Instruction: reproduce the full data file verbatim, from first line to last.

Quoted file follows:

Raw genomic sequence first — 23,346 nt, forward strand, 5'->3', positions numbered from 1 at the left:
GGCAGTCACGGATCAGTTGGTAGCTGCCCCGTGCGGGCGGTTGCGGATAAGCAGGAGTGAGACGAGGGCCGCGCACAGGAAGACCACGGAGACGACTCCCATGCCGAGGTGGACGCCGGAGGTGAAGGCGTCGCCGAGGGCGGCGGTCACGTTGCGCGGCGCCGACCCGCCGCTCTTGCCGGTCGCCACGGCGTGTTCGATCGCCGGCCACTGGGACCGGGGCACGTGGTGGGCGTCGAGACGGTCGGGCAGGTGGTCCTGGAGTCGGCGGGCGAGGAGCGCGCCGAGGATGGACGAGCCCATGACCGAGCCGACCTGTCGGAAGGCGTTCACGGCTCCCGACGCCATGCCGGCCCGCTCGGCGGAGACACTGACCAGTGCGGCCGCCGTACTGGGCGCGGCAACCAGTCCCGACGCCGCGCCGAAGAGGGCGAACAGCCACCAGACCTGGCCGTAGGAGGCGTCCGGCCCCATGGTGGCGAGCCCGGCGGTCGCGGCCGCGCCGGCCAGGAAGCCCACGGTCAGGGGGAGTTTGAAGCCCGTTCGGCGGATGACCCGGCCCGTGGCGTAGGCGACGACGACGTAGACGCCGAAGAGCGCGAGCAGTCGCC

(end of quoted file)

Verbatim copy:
Raw genomic sequence first — 23,346 nt, forward strand, 5'->3', positions numbered from 1 at the left:
GGCAGTCACGGATCAGTTGGTAGCTGCCCCGTGCGGGCGGTTGCGGATAAGCAGGAGTGAGACGAGGGCCGCGCACAGGAAGACCACGGAGACGACTCCCATGCCGAGGTGGACGCCGGAGGTGAAGGCGTCGCCGAGGGCGGCGGTCACGTTGCGCGGCGCCGACCCGCCGCTCTTGCCGGTCGCCACGGCGTGTTCGATCGCCGGCCACTGGGACCGGGGCACGTGGTGGGCGTCGAGACGGTCGGGCAGGTGGTCCTGGAGTCGGCGGGCGAGGAGCGCGCCGAGGATGGACGAGCCCATGACCGAGCCGACCTGTCGGAAGGCGTTCACGGCTCCCGACGCCATGCCGGCCCGCTCGGCGGAGACACTGACCAGTGCGGCCGCCGTACTGGGCGCGGCAACCAGTCCCGACGCCGCGCCGAAGAGGGCGAACAGCCACCAGACCTGGCCGTAGGAGGCGTCCGGCCCCATGGTGGCGAGCCCGGCGGTCGCGGCCGCGCCGGCCAGGAAGCCCACGGTCAGGGGGAGTTTGAAGCCCGTTCGGCGGATGACCCGGCCCGTGGCGTAGGCGACGACGACGTAGACGCCGAAGAGCGCGAGCAGTCGCC